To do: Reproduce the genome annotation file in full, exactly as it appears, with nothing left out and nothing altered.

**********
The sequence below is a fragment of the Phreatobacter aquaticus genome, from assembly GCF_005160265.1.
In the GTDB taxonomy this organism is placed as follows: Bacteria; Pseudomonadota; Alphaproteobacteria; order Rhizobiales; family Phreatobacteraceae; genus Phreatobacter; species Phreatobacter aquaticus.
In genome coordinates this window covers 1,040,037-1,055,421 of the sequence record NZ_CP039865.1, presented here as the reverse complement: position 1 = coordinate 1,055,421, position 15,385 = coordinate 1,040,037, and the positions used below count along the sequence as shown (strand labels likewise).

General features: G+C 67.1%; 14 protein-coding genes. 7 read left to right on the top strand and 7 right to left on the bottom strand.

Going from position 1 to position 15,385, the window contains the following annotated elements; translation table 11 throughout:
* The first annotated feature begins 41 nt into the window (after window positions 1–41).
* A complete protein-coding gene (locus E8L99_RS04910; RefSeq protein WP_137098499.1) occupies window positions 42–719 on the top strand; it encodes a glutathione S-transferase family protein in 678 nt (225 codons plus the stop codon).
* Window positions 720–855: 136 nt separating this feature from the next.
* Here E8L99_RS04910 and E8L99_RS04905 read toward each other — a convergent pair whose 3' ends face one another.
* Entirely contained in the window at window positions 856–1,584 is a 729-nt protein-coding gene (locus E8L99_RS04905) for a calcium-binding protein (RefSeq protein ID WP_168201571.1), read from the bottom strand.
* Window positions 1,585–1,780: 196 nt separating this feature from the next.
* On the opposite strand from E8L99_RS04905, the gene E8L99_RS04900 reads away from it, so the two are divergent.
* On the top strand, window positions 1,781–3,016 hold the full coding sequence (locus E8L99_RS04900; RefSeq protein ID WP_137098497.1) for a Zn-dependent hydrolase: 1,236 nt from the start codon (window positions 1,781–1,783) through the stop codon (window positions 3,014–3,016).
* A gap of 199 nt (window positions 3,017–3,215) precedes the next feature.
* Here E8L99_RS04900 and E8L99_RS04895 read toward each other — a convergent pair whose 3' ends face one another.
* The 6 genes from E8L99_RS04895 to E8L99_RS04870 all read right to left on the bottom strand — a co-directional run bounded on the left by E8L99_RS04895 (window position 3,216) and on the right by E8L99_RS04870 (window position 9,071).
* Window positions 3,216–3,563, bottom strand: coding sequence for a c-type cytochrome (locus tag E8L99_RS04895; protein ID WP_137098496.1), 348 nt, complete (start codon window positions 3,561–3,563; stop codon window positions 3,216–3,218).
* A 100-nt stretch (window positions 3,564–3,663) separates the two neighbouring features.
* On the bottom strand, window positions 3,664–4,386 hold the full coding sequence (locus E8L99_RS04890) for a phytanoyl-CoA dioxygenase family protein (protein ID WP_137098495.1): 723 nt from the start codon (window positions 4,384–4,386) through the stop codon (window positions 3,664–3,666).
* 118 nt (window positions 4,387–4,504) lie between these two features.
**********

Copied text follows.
The sequence below is a fragment of the Phreatobacter aquaticus genome, from assembly GCF_005160265.1.
In the GTDB taxonomy this organism is placed as follows: Bacteria; Pseudomonadota; Alphaproteobacteria; order Rhizobiales; family Phreatobacteraceae; genus Phreatobacter; species Phreatobacter aquaticus.
In genome coordinates this window covers 1,040,037-1,055,421 of the sequence record NZ_CP039865.1, presented here as the reverse complement: position 1 = coordinate 1,055,421, position 15,385 = coordinate 1,040,037, and the positions used below count along the sequence as shown (strand labels likewise).

General features: G+C 67.1%; 14 protein-coding genes. 7 read left to right on the top strand and 7 right to left on the bottom strand.

Going from position 1 to position 15,385, the window contains the following annotated elements; translation table 11 throughout:
* The first annotated feature begins 41 nt into the window (after window positions 1–41).
* A complete protein-coding gene (locus E8L99_RS04910; RefSeq protein WP_137098499.1) occupies window positions 42–719 on the top strand; it encodes a glutathione S-transferase family protein in 678 nt (225 codons plus the stop codon).
* Window positions 720–855: 136 nt separating this feature from the next.
* Here E8L99_RS04910 and E8L99_RS04905 read toward each other — a convergent pair whose 3' ends face one another.
* Entirely contained in the window at window positions 856–1,584 is a 729-nt protein-coding gene (locus E8L99_RS04905) for a calcium-binding protein (RefSeq protein ID WP_168201571.1), read from the bottom strand.
* Window positions 1,585–1,780: 196 nt separating this feature from the next.
* On the opposite strand from E8L99_RS04905, the gene E8L99_RS04900 reads away from it, so the two are divergent.
* On the top strand, window positions 1,781–3,016 hold the full coding sequence (locus E8L99_RS04900; RefSeq protein ID WP_137098497.1) for a Zn-dependent hydrolase: 1,236 nt from the start codon (window positions 1,781–1,783) through the stop codon (window positions 3,014–3,016).
* A gap of 199 nt (window positions 3,017–3,215) precedes the next feature.
* Here E8L99_RS04900 and E8L99_RS04895 read toward each other — a convergent pair whose 3' ends face one another.
* The 6 genes from E8L99_RS04895 to E8L99_RS04870 all read right to left on the bottom strand — a co-directional run bounded on the left by E8L99_RS04895 (window position 3,216) and on the right by E8L99_RS04870 (window position 9,071).
* Window positions 3,216–3,563, bottom strand: coding sequence for a c-type cytochrome (locus tag E8L99_RS04895; protein ID WP_137098496.1), 348 nt, complete (start codon window positions 3,561–3,563; stop codon window positions 3,216–3,218).
* A 100-nt stretch (window positions 3,564–3,663) separates the two neighbouring features.
* On the bottom strand, window positions 3,664–4,386 hold the full coding sequence (locus E8L99_RS04890) for a phytanoyl-CoA dioxygenase family protein (protein ID WP_137098495.1): 723 nt from the start codon (window positions 4,384–4,386) through the stop codon (window positions 3,664–3,666).
* 118 nt (window positions 4,387–4,504) lie between these two features.